I haven’t emailed you in some time, but this subject finally motivated me. One of the reasons I haven’t commented on your blog is that a few months ago I moved to Bangkok. I am, therefore, in and out of Suvarnabhumi all the time and frequently go through Tokyo Narita. David M. is correct; you pass through Thai customs fairly easily, except if you get caught in a long line leaving. And Narita churns through immense lines like water through a fire hose. Asian efficiency—even Thai efficiency—puts almost every airport in America to shame. But it’s the U.S. immigration rules and agents that make things so absurd, in comparison to Asia. My Thai wife, a factory manager making over 3 million baht per year, who speaks Thai, Lao, Chinese, English, and some Japanese, with a degree in accounting, has been treated like a potential terrorist and would-be welfare cheat, just for asking for a tourist visa. The hoops she must jump through and the humiliations are outrageous, especially when considering the hordes of sub 85 IQ Mexicans pouring across the border and being given the key to every American city they land in and taxpayers’ subsidized services. In comparison, it took me less than three hours to visit both the Ministry of Labor for my Thai work permit and then on to immigration for my new visa.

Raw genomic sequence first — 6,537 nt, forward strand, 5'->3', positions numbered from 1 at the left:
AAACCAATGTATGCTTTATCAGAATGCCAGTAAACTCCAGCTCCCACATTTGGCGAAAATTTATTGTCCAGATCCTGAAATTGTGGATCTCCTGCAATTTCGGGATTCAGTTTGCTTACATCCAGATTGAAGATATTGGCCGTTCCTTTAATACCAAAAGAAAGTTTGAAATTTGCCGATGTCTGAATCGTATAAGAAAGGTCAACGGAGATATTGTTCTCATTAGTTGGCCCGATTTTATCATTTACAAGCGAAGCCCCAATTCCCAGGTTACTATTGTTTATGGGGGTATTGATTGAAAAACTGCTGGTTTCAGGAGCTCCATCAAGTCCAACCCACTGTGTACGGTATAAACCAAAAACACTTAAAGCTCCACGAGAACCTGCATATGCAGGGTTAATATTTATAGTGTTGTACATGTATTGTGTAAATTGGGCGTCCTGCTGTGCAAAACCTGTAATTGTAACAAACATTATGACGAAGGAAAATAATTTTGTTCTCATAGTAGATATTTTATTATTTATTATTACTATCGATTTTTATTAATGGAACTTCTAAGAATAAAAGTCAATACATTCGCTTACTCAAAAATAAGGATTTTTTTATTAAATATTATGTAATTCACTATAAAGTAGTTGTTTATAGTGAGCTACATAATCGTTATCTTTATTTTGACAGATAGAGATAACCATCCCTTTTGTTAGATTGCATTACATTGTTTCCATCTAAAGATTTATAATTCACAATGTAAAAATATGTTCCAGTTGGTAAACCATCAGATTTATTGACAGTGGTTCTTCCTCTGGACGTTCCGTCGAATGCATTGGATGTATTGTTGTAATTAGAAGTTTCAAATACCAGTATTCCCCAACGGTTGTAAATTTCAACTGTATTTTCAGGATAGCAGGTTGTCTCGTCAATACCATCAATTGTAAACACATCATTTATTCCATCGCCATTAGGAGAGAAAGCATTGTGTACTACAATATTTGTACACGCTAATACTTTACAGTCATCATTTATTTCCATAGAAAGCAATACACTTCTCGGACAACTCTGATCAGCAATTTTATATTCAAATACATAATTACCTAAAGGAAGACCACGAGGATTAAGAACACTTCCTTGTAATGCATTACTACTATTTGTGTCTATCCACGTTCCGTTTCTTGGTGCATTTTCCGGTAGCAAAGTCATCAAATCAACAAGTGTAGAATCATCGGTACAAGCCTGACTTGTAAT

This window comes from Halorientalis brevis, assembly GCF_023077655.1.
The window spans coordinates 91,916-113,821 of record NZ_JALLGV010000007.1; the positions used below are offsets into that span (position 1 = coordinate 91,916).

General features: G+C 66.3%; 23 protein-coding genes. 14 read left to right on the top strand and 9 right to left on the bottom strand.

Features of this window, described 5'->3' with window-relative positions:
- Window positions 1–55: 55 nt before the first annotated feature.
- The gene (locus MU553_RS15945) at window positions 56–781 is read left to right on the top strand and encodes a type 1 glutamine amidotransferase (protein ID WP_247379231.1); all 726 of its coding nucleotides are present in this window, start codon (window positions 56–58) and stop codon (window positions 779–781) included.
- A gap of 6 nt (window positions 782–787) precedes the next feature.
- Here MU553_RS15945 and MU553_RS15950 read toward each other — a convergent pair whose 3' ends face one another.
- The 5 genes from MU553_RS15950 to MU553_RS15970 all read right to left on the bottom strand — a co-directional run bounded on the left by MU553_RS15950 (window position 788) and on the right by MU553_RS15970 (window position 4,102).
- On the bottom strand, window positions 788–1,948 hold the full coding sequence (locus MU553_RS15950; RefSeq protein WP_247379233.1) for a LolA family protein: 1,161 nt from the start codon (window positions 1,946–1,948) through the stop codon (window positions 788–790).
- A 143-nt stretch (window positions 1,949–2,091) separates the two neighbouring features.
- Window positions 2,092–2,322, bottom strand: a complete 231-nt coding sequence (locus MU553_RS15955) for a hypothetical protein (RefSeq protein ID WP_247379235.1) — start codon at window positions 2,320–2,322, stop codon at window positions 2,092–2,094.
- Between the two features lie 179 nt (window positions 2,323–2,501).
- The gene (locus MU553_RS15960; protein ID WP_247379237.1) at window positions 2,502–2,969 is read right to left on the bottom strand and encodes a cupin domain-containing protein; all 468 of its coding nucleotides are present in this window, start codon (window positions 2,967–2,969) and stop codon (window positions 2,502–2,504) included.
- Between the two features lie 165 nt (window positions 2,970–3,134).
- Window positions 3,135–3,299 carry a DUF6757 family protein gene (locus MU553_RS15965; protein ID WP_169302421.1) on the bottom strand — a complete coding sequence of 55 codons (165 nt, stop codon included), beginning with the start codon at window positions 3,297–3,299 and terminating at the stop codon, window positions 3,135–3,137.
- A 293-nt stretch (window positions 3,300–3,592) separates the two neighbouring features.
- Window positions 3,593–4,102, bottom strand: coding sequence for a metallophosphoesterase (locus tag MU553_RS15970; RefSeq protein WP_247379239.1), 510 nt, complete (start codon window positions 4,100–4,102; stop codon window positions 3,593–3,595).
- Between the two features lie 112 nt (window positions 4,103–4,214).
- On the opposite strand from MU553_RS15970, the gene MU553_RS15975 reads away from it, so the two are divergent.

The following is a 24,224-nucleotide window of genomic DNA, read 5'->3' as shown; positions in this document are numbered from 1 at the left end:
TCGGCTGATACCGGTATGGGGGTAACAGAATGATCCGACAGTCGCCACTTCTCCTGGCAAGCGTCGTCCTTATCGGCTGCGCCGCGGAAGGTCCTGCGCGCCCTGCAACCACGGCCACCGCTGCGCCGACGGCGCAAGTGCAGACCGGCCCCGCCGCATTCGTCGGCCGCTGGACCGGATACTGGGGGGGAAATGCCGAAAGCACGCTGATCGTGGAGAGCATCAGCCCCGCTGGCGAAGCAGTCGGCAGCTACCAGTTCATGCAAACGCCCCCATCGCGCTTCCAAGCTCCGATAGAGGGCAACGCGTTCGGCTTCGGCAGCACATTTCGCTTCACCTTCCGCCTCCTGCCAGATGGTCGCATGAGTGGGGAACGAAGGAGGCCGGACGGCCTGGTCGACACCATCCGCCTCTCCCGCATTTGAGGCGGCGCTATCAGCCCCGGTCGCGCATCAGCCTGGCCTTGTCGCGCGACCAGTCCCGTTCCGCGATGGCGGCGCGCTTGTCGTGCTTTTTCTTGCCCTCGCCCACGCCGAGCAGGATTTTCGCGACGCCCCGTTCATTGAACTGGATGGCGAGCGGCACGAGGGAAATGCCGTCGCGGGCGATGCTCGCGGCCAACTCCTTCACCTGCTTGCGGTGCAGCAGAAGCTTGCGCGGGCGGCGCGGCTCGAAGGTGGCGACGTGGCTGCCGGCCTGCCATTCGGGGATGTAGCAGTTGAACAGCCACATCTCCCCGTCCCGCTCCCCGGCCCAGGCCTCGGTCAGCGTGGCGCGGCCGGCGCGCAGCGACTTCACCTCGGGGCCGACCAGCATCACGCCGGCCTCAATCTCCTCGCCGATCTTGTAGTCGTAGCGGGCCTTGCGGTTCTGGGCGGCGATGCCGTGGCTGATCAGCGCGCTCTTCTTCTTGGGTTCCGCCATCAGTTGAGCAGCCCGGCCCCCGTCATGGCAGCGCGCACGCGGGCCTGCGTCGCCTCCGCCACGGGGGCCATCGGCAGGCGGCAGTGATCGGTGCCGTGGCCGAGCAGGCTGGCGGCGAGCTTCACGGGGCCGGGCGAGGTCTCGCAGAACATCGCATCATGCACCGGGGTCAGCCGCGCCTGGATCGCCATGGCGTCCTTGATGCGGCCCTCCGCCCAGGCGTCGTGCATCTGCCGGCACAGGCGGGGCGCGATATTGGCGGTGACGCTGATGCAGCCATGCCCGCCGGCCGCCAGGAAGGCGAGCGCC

But back to travelling. There is an even bigger scandal, in my opinion. And it concerns the difference in the treatment of passengers—by the very same airlines—in the U.S. compared to throughout Asia, particularly Delta and American. In America, of course, you get flight attendants who are verging on being elderly and who can barely do their jobs. And the aircraft are dirtier in the U.S., while you can’t get newspapers, cushions, or blankets on American flights—at least not without paying for them. Other differences: $10 sandwiches versus still standard cuisine and silverware in Asia; wine served up in milk cartons versus bottles in Asia; unsmiling, unhappy flight crew versus smiles, politeness, and concern for service. Flying from DFW to LA on AA and then transferring to Royal Thai makes going through the awfulness of LAX palatable.

September 5